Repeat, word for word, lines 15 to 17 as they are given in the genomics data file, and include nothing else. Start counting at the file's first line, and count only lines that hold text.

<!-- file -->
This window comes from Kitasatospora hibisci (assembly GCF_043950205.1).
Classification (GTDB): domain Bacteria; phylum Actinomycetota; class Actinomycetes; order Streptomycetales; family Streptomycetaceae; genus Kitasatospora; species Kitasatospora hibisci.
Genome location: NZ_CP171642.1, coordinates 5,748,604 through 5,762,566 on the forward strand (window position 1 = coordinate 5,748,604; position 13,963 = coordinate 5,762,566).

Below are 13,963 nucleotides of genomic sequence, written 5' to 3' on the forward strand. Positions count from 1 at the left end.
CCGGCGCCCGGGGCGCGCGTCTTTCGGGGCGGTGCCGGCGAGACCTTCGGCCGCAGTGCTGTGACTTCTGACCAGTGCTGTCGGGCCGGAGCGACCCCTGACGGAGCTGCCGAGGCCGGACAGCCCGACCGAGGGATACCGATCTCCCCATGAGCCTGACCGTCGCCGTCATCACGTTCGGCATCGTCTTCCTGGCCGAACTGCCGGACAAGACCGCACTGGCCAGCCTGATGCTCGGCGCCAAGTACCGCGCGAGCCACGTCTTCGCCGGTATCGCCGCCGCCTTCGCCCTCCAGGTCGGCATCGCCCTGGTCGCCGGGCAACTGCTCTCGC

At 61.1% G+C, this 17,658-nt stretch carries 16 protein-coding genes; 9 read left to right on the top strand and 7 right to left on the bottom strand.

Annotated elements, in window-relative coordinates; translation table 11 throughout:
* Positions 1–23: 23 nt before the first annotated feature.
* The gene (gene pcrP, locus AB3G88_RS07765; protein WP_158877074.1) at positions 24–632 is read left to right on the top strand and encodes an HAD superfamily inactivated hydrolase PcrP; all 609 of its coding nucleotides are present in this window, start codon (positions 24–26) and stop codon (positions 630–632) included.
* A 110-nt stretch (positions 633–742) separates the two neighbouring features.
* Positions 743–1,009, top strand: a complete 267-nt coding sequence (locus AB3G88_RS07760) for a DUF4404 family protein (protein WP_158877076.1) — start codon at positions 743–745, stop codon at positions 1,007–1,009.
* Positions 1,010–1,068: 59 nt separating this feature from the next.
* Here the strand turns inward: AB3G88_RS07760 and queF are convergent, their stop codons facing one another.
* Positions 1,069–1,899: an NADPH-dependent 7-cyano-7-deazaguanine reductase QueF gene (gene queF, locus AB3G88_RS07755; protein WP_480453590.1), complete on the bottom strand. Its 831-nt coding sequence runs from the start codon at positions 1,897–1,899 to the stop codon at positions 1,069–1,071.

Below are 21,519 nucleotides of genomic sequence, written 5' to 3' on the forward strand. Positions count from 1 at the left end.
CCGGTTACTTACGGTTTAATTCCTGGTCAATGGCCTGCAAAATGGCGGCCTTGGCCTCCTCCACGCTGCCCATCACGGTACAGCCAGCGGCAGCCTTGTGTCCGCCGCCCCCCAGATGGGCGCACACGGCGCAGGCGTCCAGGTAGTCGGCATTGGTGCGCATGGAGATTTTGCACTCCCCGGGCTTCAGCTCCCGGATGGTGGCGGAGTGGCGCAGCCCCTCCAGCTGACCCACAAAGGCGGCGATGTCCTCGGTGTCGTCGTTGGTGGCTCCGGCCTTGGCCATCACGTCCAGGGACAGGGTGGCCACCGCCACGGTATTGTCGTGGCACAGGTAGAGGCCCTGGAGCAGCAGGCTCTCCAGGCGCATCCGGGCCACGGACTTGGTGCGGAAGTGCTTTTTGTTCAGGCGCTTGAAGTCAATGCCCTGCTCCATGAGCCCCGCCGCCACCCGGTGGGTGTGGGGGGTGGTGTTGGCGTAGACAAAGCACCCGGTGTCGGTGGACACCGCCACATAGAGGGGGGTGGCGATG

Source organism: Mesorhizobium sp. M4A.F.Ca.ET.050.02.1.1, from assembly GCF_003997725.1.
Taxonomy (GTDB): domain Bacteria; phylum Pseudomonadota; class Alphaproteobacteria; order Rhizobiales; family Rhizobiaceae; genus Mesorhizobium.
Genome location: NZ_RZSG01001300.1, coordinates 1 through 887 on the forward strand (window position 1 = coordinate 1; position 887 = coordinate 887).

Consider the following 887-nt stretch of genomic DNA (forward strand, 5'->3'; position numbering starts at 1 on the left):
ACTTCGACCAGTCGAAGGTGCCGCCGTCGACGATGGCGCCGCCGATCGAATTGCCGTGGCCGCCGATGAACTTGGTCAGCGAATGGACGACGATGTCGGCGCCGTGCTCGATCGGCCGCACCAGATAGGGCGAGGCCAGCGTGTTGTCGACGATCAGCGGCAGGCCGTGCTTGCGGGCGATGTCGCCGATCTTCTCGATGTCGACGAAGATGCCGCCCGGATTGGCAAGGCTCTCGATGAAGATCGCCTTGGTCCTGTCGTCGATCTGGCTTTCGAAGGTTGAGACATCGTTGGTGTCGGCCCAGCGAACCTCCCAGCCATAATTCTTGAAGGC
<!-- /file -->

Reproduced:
Below are 21,519 nucleotides of genomic sequence, written 5' to 3' on the forward strand. Positions count from 1 at the left end.
CCGGTTACTTACGGTTTAATTCCTGGTCAATGGCCTGCAAAATGGCGGCCTTGGCCTCCTCCACGCTGCCCATCACGGTACAGCCAGCGGCAGCCTTGTGTCCGCCGCCCCCCAGATGGGCGCACACGGCGCAGGCGTCCAGGTAGTCGGCATTGGTGCGCATGGAGATTTTGCACTCCCCGGGCTTCAGCTCCCGGATGGTGGCGGAGTGGCGCAGCCCCTCCAGCTGACCCACAAAGGCGGCGATGTCCTCGGTGTCGTCGTTGGTGGCTCCGGCCTTGGCCATCACGTCCAGGGACAGGGTGGCCACCGCCACGGTATTGTCGTGGCACAGGTAGAGGCCCTGGAGCAGCAGGCTCTCCAGGCGCATCCGGGCCACGGACTTGGTGCGGAAGTGCTTTTTGTTCAGGCGCTTGAAGTCAATGCCCTGCTCCATGAGCCCCGCCGCCACCCGGTGGGTGTGGGGGGTGGTGTTGGCGTAGACAAAGCACCCGGTGTCGGTGGACACCGCCACATAGAGGGGGGTGGCGATG

Source organism: Mesorhizobium sp. M4A.F.Ca.ET.050.02.1.1, from assembly GCF_003997725.1.